Joint Legislative Environment Hearing in Toms River Opens Discussion on Single-Use Plastics and Plastic Waste in New Jersey

(TOMS RIVER) – The Assembly Environment and Solid Waste Committee met jointly with the Senate Environment and Energy Committee on Thursday at the Toms River Municipal Complex Building to discuss single-use plastics and plastic waste, the harmful effects they have on the environment and how New Jersey can minimize and eventually end our reliance on single-use plastic items.

“Each day, Americans use 500 million plastic straws, and each year, Americans use 100 billion plastic bags and throw away 25 billion Styrofoam coffee cups,” said Assembly Environment and Solid Waste Committee Chairwoman Nancy Pinkin (D-Middlesex). “All of this waste inevitably ends up sitting in landfills or polluting our oceans, killing over one million seabirds and 100,000 marine animals every year and it contributes to global warming. Climate change is a real, serious threat, and it is an issue we must work to tackle swiftly and decisively for the sake of our children and grandchildren.”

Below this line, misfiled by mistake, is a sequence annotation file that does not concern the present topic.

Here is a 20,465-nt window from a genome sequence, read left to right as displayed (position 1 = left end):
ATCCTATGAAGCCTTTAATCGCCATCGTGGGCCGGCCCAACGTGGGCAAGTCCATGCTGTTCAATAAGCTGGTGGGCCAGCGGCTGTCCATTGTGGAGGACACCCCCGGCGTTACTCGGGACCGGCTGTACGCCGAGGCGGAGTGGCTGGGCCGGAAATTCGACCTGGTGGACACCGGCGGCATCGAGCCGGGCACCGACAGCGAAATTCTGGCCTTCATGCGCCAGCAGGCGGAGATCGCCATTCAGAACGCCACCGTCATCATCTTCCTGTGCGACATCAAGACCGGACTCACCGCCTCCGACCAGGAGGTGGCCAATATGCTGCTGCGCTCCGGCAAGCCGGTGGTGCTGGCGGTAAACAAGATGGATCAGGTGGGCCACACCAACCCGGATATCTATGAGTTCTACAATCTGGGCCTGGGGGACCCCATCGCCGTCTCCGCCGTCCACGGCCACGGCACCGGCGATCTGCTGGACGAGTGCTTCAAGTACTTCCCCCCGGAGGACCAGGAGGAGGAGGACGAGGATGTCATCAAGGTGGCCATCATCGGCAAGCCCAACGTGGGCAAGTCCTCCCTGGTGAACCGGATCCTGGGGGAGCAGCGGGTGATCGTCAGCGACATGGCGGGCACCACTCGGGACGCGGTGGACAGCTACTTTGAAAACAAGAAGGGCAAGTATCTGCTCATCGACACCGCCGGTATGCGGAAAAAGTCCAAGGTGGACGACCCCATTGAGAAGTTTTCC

Members of the joint committee heard testimony from policy and environmental experts and concerned New Jersey residents about how the state can effectively solve the issues of single-use plastic and plastic waste in a responsible manner that will minimize costs and inconveniences for its business owners.

Plastic bags and straws are made out of polypropylene, which create greenhouse gasses through their extraction and production. Greenhouse gasses are one of the primary contributors to climate change according to an overwhelming majority of climate scientists. Plastic bags and straws are not biodegradable, so they never truly breakdown. Since lightweight plastic items are able to travel long distances, they litter nearly all of our landscapes and oceans.

“Climate change is possibly the most pressing threat to New Jersey’s environmental health, and it affects all of us,” said Pinkin. “Protecting the only planet we call home should not be a partisan issue. In a state that was devastated by Hurricane Sandy, we have seen firsthand how we can be affected by extreme weather. I am proud that New Jersey is taking the necessary steps to create a more environmentally friendly, sustainable future that will benefit all of our residents. While there is still much work to, I am confident that we will make New Jersey the most eco-friendly state.”